Encyclopedia of Christianity Online

Get access Subject: Religious Studies
Editors: Erwin Fahlbusch, Jan Milič Lochman, John Mbiti, Jaroslav Pelikan and Lukas Vischer

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The Encyclopedia of Christianity Online describes modern-day Christian beliefs and communities in the context of 2000 years of apostolic tradition and Christian history. Based on the third, revised edition of the critically acclaimed German work Evangelisches Kirchenlexikon. The Encyclopedia of Christianity Online includes all 5 volumes of the print edition of 1999-2008 which has become a standard reference work for the study of Christianity past and present. Comprehensive, reflecting the highest standards in scholarship yet intended for a wide range of readers, the The Encyclopedia of Christianity Online also looks outward beyond Christianity, considering other world religions and philosophies as it paints the overall religious and socio-cultural picture in which the Christianity finds itself.

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(2,226 words)

Author(s): Schuurman, Douglas J.
1. Term The word “vocation,” deriving from the Latin verb voco, “call,” is nearly interchangeable with “calling.” In popular usage “vocation” designates a secular job or career. Sometimes the term is limited to specific jobs, to service-oriented professions like social work, or to professions holding higher social status, such as medicine or law. “Vocation” is also used to designate the occupations of pastor, priest, nun, or monk. These popular uses restrict and secularize the more expansive and religious…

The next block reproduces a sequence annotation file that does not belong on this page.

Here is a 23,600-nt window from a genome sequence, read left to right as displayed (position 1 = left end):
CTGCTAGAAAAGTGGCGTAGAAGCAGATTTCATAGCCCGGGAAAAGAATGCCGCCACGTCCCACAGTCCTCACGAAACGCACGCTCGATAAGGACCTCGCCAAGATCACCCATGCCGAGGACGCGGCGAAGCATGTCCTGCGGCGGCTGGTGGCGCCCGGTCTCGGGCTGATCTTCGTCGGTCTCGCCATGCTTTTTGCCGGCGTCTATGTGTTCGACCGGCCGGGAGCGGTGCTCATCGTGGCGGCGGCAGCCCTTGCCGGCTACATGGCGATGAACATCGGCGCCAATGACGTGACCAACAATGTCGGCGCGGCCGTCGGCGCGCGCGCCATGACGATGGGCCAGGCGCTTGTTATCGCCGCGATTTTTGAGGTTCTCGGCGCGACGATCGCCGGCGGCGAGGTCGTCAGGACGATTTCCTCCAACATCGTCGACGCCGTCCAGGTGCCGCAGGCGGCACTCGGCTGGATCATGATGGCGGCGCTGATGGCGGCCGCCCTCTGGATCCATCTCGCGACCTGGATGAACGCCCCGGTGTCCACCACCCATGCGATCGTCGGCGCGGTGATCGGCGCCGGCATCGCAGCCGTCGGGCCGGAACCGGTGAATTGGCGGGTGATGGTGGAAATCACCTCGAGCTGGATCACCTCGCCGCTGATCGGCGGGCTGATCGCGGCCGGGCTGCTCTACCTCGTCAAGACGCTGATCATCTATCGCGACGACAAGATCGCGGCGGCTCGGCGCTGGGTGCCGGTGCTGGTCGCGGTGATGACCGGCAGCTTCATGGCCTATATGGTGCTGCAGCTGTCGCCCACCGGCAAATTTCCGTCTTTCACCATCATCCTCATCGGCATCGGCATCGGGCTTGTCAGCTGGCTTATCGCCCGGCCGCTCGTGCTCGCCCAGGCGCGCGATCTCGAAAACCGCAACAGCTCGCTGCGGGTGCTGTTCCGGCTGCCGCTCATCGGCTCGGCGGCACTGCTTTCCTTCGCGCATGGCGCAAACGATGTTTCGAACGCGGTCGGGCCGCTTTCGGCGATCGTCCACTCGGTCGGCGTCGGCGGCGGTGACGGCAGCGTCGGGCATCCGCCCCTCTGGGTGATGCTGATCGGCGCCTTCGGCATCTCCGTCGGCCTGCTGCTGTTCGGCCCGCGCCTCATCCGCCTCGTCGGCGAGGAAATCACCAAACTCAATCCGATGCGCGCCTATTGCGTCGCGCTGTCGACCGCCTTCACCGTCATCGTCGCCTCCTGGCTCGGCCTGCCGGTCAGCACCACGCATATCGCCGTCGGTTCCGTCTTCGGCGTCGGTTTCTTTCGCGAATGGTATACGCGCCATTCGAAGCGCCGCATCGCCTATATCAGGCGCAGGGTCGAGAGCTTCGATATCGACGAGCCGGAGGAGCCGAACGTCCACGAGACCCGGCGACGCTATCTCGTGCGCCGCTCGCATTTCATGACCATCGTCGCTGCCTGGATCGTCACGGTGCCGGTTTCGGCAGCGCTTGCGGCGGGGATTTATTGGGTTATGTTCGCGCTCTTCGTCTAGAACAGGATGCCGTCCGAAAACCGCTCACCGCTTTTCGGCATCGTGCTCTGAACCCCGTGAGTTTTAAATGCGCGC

(1,413 words)

Author(s): Brown, Robert F.
1. Term The term “voluntarism” derives from Lat. voluntas, “will.” The correlative term voluntarius refers to acting of one’s own accord. In everyday language, a voluntary decision or act is one free from coercion or external causation. More robust types of voluntarism assert that free acts are not determined even by a person’s innate desires or characteristics, although freedom of choice may be circumscribed by the range of alternatives apparent to or deemed feasible by the chooser. Empiricists who affirm that desire or passion is not under the control of reason are som…


(852 words)

Author(s): Russell, Horace O.
Voodoo, or vodun (as it is often known in African countries), is a religion of Caribbean origin, developed in Haiti by peoples of African descent in response to the social, political, economic, and religious oppression consequent on transatlantic slavery. It originated largely against the background of both the remembered religious past of the slaves, primarily from Dahomey (since 1975, named Benin), and the rites of the Roman Catholic Church as propagated by the Spanish and French. It may be seen…


(754 words)

Author(s): Schwarz, Karl
1. Term Very much like an oath, a vow is a solemn promise to do or not to do something. In the history of religion it had its origin in the do-ut-des concept of sacrifice (i.e., reciprocity): it was made in order to make the deity kindly disposed or to secure divine help in an emergency. To be distinguished from a vow that is conditioned on a reciprocal act on the part of the deity is the unconditional vow; when such a vow is valid for all time, it is called eternal. 2. Biblical Aspects In Israel the place of the vow was between sacrifice and prayer. It frequently occurs in the OT, almost…


(5 words)

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